Thursday, November 28, 2013

New University of Winnipeg Housing

New 14 storey apartment behind Buhler Building
The expansion of the University of Winnipeg campus continues at a torrid pace courtesy of its benefactors in government and private donors. The athletic fieldhouse is still under construction with an opening in 2014 scheduled. However, hot the heels of that project is the announcement of the an apartment complex to be constructed south of the Buhler Centre on Portage Avenue.

Parking lot behind Buhler Centre site for apartments
The province of Manitoba is the funder for this $27 million project. At 14 storeys, it will be the tallest building in the University of Winnipeg campus. The 112,000 square foot space will house 102 apartments ranging from 1 through 3 bedrooms. The whole set up on the facility will be for students, many with families, to find accommodation that will match their income. 46 units will be low income, 32 will be rent geared to income, 56 will be market rates with 16 of those being premium units.

This will be somewhat of an experiment as social workers have been taking the government to task for warehousing lower income people in buildings that get run down due to the fact that it feels like it isn't doing any favours for those in need. What social workers have proposed is that a few units of every apartment development be designated for lower incomes or geared to income.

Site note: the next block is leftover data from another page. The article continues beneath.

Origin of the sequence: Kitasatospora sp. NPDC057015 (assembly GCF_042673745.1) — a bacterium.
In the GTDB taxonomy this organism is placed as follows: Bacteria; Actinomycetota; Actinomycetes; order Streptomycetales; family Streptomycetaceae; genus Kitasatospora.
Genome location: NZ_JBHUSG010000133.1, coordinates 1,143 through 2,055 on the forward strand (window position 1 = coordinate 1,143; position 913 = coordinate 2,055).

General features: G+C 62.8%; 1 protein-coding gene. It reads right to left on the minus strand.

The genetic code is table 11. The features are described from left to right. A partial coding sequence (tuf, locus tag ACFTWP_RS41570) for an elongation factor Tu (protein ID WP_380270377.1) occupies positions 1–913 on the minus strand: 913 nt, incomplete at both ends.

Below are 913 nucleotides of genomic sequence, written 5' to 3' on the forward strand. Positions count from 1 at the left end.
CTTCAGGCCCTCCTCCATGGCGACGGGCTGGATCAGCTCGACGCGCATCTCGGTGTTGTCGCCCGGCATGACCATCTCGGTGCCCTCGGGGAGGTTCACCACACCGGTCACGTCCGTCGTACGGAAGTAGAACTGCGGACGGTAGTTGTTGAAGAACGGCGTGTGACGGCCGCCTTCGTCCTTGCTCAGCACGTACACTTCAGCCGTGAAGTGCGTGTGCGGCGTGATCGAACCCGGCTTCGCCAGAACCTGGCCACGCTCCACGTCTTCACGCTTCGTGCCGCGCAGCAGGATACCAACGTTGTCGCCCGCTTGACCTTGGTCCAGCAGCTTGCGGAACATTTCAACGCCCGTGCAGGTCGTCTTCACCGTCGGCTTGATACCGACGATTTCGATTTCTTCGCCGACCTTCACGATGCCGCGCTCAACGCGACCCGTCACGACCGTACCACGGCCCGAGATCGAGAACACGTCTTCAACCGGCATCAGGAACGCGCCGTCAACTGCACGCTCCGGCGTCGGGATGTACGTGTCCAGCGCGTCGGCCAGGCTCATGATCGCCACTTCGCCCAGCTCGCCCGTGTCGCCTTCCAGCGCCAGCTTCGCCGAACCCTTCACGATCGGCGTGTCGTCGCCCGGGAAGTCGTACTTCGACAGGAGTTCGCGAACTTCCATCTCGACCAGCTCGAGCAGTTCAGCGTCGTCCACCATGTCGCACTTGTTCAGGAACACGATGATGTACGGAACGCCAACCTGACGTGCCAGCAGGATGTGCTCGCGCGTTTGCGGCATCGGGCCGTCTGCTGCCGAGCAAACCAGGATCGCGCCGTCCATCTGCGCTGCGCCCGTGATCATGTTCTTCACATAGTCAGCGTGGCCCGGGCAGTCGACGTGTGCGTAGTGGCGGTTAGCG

There are some that believe that lower income anywhere will be bad. But is this really true? Osborne Village is a mixed income area. You have posh Wellington Crescent condos and lower income rental units in a high density area and what do they call it: Canada's best neighbourhood.

The loss of a surface parking lot for student housing is a very good thing and it will be interesting to see how the experiment pans out.  The province says the project is self financing and the University of Winnipeg says they will partner with a co-op to run the place and it won't affect the institution's budget. It is possible this is the model of how to leverage money to get work done that will pay for itself. It remains to be seen.

Still, there needs to be something different than Manitoba Housing done. The province could simply put up a $27 million apartment for strictly lower income and not have the same impact as this project will have.

There will quite a number of people watching the project with a critical eye but it could be something that changes how we approach housing for people in the future.

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